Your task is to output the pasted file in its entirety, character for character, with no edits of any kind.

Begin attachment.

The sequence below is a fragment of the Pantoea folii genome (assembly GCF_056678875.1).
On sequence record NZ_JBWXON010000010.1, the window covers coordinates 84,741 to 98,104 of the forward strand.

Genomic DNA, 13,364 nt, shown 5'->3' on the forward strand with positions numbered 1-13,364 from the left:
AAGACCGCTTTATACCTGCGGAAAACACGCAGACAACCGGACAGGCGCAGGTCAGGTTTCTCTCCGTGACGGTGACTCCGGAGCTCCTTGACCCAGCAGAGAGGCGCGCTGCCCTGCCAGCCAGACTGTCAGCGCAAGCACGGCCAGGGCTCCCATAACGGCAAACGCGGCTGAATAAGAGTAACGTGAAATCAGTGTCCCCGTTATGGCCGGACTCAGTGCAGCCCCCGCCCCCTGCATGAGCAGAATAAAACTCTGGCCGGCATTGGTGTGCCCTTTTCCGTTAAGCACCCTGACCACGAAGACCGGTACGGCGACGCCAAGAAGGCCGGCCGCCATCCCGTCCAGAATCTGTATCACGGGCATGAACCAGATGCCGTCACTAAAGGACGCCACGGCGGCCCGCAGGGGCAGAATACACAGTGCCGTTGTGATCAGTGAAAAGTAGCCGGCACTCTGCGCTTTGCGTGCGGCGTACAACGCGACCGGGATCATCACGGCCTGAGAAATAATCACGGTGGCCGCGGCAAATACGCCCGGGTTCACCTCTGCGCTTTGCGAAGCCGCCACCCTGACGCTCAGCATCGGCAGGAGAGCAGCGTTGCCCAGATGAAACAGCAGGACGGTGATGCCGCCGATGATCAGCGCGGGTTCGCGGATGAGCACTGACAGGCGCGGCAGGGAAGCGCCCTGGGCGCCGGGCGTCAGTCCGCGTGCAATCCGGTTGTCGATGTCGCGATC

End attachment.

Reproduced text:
The sequence below is a fragment of the Pantoea folii genome (assembly GCF_056678875.1).
On sequence record NZ_JBWXON010000010.1, the window covers coordinates 84,741 to 98,104 of the forward strand.

Genomic DNA, 13,364 nt, shown 5'->3' on the forward strand with positions numbered 1-13,364 from the left:
AAGACCGCTTTATACCTGCGGAAAACACGCAGACAACCGGACAGGCGCAGGTCAGGTTTCTCTCCGTGACGGTGACTCCGGAGCTCCTTGACCCAGCAGAGAGGCGCGCTGCCCTGCCAGCCAGACTGTCAGCGCAAGCACGGCCAGGGCTCCCATAACGGCAAACGCGGCTGAATAAGAGTAACGTGAAATCAGTGTCCCCGTTATGGCCGGACTCAGTGCAGCCCCCGCCCCCTGCATGAGCAGAATAAAACTCTGGCCGGCATTGGTGTGCCCTTTTCCGTTAAGCACCCTGACCACGAAGACCGGTACGGCGACGCCAAGAAGGCCGGCCGCCATCCCGTCCAGAATCTGTATCACGGGCATGAACCAGATGCCGTCACTAAAGGACGCCACGGCGGCCCGCAGGGGCAGAATACACAGTGCCGTTGTGATCAGTGAAAAGTAGCCGGCACTCTGCGCTTTGCGTGCGGCGTACAACGCGACCGGGATCATCACGGCCTGAGAAATAATCACGGTGGCCGCGGCAAATACGCCCGGGTTCACCTCTGCGCTTTGCGAAGCCGCCACCCTGACGCTCAGCATCGGCAGGAGAGCAGCGTTGCCCAGATGAAACAGCAGGACGGTGATGCCGCCGATGATCAGCGCGGGTTCGCGGATGAGCACTGACAGGCGCGGCAGGGAAGCGCCCTGGGCGCCGGGCGTCAGTCCGCGTGCAATCCGGTTGTCGATGTCGCGATC